Twenty-First Century Women | Francesca Calamita
Section 003 | 10977 | Monday | 03:30PM-04:45PM

What does it mean to be a woman at UVa in the 21st century? How do the current socio-cultural progression and regression shape the female experience locally and globally? Through pop culture, cinematic and fictional examples from a variety of countries on both sides of the Atlantic and beyond, this COLA seminar explores women’s achievements and challenges in current times. Classes will focus on socio-cultural expectations placed on women today, on how such expectations affect their identities and influence them in their private lives and in their careers. Discussions will also be devoted to women’s control over their bodies and on the persistent promotion of unachievable standards of beauty. If cultures around the world have different understandings of womanhood and therefore socio-cultural expectations and women's rights vary, are there enough similarities that allow us to talk of a global female experience? Over the course of your academic path at UVa, you will meet women from different countries, with diverse abilities, social backgrounds, ethnicities, heritages, races, sexualities, ages and believes, including classmates, professors and staff. Despite these differences, it is possible that you—or someone you know—will experience similar challenges set by expectations on gender roles. What will you do to empower women while studying in Charlottesville?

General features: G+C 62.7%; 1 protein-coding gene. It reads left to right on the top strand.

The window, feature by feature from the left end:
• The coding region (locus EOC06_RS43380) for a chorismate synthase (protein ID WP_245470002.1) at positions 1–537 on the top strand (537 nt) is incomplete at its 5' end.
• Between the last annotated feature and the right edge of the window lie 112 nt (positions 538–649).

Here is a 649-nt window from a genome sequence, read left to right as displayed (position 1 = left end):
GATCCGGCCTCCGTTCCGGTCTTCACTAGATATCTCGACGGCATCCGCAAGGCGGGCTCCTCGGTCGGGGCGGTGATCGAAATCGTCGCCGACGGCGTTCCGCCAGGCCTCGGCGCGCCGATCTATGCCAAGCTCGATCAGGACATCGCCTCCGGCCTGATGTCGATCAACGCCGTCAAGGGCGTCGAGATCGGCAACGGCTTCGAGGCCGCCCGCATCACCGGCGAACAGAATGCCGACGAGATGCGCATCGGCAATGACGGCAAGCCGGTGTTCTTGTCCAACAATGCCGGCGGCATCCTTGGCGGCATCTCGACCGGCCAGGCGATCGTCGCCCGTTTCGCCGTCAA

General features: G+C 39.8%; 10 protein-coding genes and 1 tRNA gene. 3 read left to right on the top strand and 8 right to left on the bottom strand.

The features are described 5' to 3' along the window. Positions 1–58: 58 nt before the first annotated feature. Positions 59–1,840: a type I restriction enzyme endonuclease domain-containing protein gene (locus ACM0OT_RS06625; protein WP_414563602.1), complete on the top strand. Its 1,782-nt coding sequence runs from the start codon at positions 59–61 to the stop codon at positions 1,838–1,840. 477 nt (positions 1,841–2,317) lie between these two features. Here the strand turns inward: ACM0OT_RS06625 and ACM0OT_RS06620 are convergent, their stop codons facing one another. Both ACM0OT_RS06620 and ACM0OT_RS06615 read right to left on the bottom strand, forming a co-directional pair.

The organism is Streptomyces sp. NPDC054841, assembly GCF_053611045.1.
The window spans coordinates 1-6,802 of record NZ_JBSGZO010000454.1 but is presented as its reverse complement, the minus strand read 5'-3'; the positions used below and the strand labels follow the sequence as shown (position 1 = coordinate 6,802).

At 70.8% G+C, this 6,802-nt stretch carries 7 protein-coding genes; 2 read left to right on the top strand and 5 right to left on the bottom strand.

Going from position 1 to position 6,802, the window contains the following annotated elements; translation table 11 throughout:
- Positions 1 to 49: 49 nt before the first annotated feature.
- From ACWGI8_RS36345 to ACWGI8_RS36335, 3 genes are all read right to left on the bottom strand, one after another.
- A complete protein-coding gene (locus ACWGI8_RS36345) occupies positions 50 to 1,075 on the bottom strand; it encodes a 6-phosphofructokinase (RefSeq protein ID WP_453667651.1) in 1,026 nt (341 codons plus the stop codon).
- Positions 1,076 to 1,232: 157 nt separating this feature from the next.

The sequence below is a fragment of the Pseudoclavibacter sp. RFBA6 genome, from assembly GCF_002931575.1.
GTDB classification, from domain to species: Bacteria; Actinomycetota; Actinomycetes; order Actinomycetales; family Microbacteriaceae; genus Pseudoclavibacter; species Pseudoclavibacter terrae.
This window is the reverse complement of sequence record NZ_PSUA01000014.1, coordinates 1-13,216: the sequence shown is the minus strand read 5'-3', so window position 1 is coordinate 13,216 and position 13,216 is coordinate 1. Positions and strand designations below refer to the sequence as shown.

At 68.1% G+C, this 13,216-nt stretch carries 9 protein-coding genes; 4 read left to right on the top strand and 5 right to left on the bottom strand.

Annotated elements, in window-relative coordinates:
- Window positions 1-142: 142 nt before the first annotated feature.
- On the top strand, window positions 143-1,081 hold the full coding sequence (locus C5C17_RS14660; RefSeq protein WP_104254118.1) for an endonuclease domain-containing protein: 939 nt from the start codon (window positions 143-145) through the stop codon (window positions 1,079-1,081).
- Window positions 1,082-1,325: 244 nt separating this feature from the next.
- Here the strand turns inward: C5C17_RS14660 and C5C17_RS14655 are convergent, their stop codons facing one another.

Are We Alone in the Universe? | Edward Murphy
Section 005 | 10979 | Tuesday | 09:30AM-10:45AM

Our galaxy contains hundreds of billions of stars. If only a tiny fraction of those stars have intelligent life, there could be millions of intelligent civilizations in the galaxy. Given that our galaxy is 13 billion years old, some of these civilizations should have been able to fully colonize the galaxy long ago. And yet, we have no evidence that they are visiting, or have ever visited, Earth. In fact, we have no evidence of any extraterrestrial life. All the evidence points to the fact that we are the first, and possibly the only, intelligent civilization in the galaxy. In this course, we will address the Fermi paradox, the belief that intelligent life is common, that they should have colonized our solar system long ago, and yet we see no evidence that they exist. This topic is multidisciplinary and will include topics from astronomy, biology (evolution of intelligence), chemistry (origin of life), engineering (spaceflight and the difficulty of traveling between the stars), and sociology (do technological civilizations destroy themselves).

God and Nature in America  Heather Warren
Section 009 | 10980 | Tuesday | 03:30PM-04:45PM

This course examines how Americans have viewed the relation between God, nature, and themselves since the founding of the United States. We will examine what selected outdoorsmen and women considered to be “"ivine," "holy," or "sacred" and why they believed the way they did, among them John Muir and Annie Dillard. Our class will involve some outdoors time, a few short, two-page papers, discussion, and guests from such offices as Career Services, the Writing Center, and the Center for Undergraduate Research.

[RPE COLA] Walking Charlottesville: Exploring Race and Place through Writing | Kate Stephenson
Section 010 | 10981 | Tuesday | 02:00PM-03:15PM